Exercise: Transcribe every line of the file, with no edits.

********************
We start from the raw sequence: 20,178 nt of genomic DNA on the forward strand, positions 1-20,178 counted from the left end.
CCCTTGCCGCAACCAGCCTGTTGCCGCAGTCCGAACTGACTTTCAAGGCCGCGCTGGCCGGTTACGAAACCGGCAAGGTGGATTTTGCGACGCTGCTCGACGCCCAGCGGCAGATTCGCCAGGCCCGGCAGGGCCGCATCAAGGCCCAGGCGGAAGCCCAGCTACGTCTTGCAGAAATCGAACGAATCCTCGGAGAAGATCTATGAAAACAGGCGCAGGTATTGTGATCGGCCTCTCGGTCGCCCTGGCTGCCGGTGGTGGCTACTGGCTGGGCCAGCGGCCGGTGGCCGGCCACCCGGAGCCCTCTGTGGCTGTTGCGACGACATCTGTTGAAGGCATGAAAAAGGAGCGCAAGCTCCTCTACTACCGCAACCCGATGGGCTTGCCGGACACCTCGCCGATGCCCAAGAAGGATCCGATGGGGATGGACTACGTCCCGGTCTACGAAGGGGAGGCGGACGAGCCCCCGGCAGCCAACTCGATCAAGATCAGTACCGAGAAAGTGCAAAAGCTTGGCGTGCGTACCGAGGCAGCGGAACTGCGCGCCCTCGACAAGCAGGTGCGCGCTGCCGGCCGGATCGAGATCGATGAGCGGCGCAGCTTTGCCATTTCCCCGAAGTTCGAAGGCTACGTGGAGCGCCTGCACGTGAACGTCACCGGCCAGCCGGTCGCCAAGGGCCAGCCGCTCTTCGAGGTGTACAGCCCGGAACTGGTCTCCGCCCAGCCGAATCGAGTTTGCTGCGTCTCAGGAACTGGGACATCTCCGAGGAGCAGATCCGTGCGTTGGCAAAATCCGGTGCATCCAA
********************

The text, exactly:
We start from the raw sequence: 20,178 nt of genomic DNA on the forward strand, positions 1-20,178 counted from the left end.
CCCTTGCCGCAACCAGCCTGTTGCCGCAGTCCGAACTGACTTTCAAGGCCGCGCTGGCCGGTTACGAAACCGGCAAGGTGGATTTTGCGACGCTGCTCGACGCCCAGCGGCAGATTCGCCAGGCCCGGCAGGGCCGCATCAAGGCCCAGGCGGAAGCCCAGCTACGTCTTGCAGAAATCGAACGAATCCTCGGAGAAGATCTATGAAAACAGGCGCAGGTATTGTGATCGGCCTCTCGGTCGCCCTGGCTGCCGGTGGTGGCTACTGGCTGGGCCAGCGGCCGGTGGCCGGCCACCCGGAGCCCTCTGTGGCTGTTGCGACGACATCTGTTGAAGGCATGAAAAAGGAGCGCAAGCTCCTCTACTACCGCAACCCGATGGGCTTGCCGGACACCTCGCCGATGCCCAAGAAGGATCCGATGGGGATGGACTACGTCCCGGTCTACGAAGGGGAGGCGGACGAGCCCCCGGCAGCCAACTCGATCAAGATCAGTACCGAGAAAGTGCAAAAGCTTGGCGTGCGTACCGAGGCAGCGGAACTGCGCGCCCTCGACAAGCAGGTGCGCGCTGCCGGCCGGATCGAGATCGATGAGCGGCGCAGCTTTGCCATTTCCCCGAAGTTCGAAGGCTACGTGGAGCGCCTGCACGTGAACGTCACCGGCCAGCCGGTCGCCAAGGGCCAGCCGCTCTTCGAGGTGTACAGCCCGGAACTGGTCTCCGCCCAGCCGAATCGAGTTTGCTGCGTCTCAGGAACTGGGACATCTCCGAGGAGCAGATCCGTGCGTTGGCAAAATCCGGTGCATCCAA